Publications by authors named "Flávia A Resende"

9 Publications

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Antibacterial activities and antiproliferative assays over a tumor cells panel of a silver complex with 4-aminobenzoic acid: Studies in vitro of sustained release using bacterial cellulose membranes as support.

J Inorg Biochem 2020 11 6;212:111247. Epub 2020 Sep 6.

University of Araraquara - UNIARA, 14801-320 Araraquara, São Paulo, Brazil. Electronic address:

The aims of this work were to evaluate the antibacterial and antiproliferative potential in vitro of the metal complex with 4-aminobenzoic acid (Ag-pABA) and a drug delivery system based on bacterial cellulose (BC-Ag-pABA). The Ag-pABA complex was characterized by elemental analysis, high resolution mass spectrometry and single-crystal X-ray diffraction techniques, which indicated a 1:2 metal/pABA composition plus a nitrate ion coordinated to silver by the oxygen atom, with the coordination formula [Ag (CHNO)(NO)]. The coordination of pABA to the silver ion occurred by the nitrogen atom. The in vitro antibacterial activity of the complex evaluated by minimum inhibitory concentration assays demonstrated the effective growth inhibitory activity against Gram-positive, Gram-negative biofilm producers and acid-alcohol resistant Bacillus. The antiproliferative activities against a panel of eight tumor cells demonstrated the activity of the complex with a significant selectivity index (SI). The DNA interaction capacity and the Ames Test indicated the absence of mutagenicity. The BC-Ag-pABA composite showed an effective capacity of sustained release of Ag-pABA. The observed results validate further studies on its mechanisms of action and the conditions that mediate the in vivo biological effects using animal models to confirm its safety and effectiveness for treatment of skin and soft tissues infected by bacterial pathogens, urinary tract infections and cancer.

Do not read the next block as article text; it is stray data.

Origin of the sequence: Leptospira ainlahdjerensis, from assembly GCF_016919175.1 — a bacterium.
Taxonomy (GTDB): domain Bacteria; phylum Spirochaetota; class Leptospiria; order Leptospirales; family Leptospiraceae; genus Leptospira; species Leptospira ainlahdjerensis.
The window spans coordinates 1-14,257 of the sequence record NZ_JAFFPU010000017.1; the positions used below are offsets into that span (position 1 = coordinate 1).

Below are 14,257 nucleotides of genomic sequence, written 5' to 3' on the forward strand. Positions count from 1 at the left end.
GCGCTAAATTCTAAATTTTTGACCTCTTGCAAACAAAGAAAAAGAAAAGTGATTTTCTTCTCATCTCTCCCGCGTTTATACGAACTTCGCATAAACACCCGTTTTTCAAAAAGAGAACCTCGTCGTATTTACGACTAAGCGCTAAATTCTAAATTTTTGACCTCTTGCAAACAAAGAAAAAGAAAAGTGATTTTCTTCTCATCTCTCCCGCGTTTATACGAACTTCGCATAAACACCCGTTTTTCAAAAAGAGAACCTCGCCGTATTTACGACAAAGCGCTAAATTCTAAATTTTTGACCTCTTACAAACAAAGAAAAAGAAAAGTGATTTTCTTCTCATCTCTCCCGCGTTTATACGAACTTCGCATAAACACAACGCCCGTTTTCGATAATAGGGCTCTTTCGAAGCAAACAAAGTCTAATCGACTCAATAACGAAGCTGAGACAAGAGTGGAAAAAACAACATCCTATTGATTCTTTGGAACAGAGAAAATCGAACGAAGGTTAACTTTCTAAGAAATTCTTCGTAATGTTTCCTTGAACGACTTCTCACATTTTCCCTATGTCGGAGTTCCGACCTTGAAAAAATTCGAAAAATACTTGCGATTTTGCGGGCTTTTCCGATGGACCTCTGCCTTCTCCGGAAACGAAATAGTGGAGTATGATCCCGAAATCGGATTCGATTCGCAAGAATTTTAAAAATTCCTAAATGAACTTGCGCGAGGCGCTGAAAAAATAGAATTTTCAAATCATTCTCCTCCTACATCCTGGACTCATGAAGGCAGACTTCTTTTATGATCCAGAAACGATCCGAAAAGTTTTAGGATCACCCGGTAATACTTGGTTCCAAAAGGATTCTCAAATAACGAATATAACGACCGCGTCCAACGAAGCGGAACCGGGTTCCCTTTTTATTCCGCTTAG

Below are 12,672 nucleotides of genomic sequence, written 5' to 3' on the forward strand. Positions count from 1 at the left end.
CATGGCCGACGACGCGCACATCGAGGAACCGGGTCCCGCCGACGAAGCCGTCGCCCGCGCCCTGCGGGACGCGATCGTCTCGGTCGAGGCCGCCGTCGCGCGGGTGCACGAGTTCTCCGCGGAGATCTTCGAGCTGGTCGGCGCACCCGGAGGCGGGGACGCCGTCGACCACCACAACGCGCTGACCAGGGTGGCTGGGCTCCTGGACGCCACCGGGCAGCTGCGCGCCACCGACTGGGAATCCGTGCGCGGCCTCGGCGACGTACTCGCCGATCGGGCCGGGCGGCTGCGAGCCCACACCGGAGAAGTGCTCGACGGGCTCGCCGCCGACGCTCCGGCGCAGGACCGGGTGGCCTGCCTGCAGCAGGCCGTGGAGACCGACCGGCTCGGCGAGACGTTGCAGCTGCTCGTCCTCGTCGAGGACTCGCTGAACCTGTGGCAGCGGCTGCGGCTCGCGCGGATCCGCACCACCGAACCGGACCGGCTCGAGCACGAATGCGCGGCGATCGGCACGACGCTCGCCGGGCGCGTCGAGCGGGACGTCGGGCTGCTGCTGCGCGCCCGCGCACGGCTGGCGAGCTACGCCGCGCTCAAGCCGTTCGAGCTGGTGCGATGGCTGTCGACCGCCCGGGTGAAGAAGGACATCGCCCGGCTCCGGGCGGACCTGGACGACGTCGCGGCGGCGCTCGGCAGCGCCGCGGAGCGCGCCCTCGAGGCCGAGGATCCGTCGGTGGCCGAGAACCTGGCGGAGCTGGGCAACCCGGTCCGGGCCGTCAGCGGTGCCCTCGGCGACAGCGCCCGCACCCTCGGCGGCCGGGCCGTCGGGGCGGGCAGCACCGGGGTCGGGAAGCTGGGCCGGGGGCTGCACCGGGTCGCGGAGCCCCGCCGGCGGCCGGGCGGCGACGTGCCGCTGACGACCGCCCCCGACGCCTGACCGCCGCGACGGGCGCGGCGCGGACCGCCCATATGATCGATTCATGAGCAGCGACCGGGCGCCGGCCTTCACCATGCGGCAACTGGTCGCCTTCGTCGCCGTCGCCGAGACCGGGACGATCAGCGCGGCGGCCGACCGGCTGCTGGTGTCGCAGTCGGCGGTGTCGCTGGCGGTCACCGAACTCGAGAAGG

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http://dx.doi.org/10.1016/j.jinorgbio.2020.111247DOI Listing
November 2020

Human topoisomerase inhibition and DNA/BSA binding of Ru(II)-SCAR complexes as potential anticancer candidates for oral application.

Biometals 2017 06 16;30(3):321-334. Epub 2017 Mar 16.

School of Pharmaceutical Sciences, São Paulo State University, Araraquara, 14800-903, Brazil.